Ad-hoc Development

Ad-hoc is a Latin phrase which means more or less. It is used to refer to a code which is temporary and written for a specific purpose only. For example the code written while learning a programming language is ad-hoc and it’s just for practice purpose. In ad-hoc development a software application’s model is developed which is very basic. There is constant evolution of the model as work progresses. When we are not following any particular methodology while developing an application we are actually into ad-hoc development.


This type of development is suitable for small projects where multiple modules have to integrate with each other to solve a problem. Ad-hoc development has two stages.

Build: The code is developed and passed on to the next phase.

Fix: The developed code is tested and bugs are fixed. Also the code is modified to suit the user’s requirements.


1) Requires less experience to execute. Hence fresh programmers can be hired.

2) Suitable for small projects

3) Requires less project planning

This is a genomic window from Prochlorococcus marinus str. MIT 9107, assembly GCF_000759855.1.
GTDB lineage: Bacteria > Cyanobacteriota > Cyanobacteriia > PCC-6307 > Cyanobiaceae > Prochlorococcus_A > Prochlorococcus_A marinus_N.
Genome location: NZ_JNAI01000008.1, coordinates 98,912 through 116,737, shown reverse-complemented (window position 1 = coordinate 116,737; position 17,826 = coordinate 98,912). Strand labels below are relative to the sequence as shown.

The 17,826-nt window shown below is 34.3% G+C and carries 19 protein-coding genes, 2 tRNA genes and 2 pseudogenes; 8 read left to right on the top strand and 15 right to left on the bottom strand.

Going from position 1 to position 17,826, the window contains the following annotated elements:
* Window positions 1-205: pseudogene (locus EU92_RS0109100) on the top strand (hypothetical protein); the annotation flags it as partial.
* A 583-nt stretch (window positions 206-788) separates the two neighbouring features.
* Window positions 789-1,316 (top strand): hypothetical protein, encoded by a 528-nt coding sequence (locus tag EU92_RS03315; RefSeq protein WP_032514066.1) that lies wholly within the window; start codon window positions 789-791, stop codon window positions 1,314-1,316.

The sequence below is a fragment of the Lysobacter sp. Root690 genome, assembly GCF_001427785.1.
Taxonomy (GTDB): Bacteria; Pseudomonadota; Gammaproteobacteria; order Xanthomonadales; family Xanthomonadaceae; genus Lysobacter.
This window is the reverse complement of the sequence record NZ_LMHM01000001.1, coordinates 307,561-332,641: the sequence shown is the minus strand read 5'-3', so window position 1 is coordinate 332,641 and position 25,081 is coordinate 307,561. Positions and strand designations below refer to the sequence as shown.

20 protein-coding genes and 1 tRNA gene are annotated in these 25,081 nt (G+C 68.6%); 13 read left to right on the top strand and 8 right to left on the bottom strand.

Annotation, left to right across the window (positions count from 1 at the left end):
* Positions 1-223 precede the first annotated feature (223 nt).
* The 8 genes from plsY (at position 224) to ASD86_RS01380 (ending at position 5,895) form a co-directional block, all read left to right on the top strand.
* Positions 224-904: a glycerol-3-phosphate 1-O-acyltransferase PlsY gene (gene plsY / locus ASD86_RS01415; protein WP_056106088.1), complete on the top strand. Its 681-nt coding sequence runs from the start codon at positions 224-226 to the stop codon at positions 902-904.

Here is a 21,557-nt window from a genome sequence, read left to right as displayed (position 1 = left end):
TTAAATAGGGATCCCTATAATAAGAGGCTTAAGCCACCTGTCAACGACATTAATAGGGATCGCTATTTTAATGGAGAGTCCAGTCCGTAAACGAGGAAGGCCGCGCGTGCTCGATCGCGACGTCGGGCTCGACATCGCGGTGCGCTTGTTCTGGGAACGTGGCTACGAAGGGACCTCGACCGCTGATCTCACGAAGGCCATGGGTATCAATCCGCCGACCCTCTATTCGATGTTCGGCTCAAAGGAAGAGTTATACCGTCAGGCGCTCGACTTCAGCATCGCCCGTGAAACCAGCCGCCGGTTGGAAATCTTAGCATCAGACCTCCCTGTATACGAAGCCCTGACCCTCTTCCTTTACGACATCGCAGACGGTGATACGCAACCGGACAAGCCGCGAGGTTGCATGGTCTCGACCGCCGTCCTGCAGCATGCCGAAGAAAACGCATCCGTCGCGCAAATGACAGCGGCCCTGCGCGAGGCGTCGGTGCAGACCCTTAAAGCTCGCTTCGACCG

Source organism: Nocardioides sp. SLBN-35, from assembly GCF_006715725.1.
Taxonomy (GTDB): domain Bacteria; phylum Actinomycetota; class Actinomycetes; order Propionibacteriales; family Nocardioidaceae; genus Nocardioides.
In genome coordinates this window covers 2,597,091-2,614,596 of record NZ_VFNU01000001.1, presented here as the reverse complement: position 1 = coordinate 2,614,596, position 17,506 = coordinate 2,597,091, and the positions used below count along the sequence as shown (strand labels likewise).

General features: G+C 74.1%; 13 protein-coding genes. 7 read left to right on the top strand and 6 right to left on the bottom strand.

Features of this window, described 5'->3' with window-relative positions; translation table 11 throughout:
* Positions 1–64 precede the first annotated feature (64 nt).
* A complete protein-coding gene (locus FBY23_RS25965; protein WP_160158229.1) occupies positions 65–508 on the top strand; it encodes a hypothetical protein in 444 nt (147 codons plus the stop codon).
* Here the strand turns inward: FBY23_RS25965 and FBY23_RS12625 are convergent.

1) No real method is available to track the progress, quality and risks.

2) There is a lot of rework to suit the client’s need which increases the cost.

3) The design is informal as there is no planned procedure.

4) Maintenance of such projects is problematic.

Even in smaller organizations, some software projects produce excellent results. When such projects succeed, it is because of the heroic efforts of a dedicated team, rather than through repeating the best practices with a mature software process. In the absence of a software process, results depend entirely on having the same team available for the next project. Depending only on a specific team is not productive in the long run for the organization.

To conclude we can say that depending on the project size, budget, resources and deadlines a decision can be made by the management on the type of development methodology to be used.


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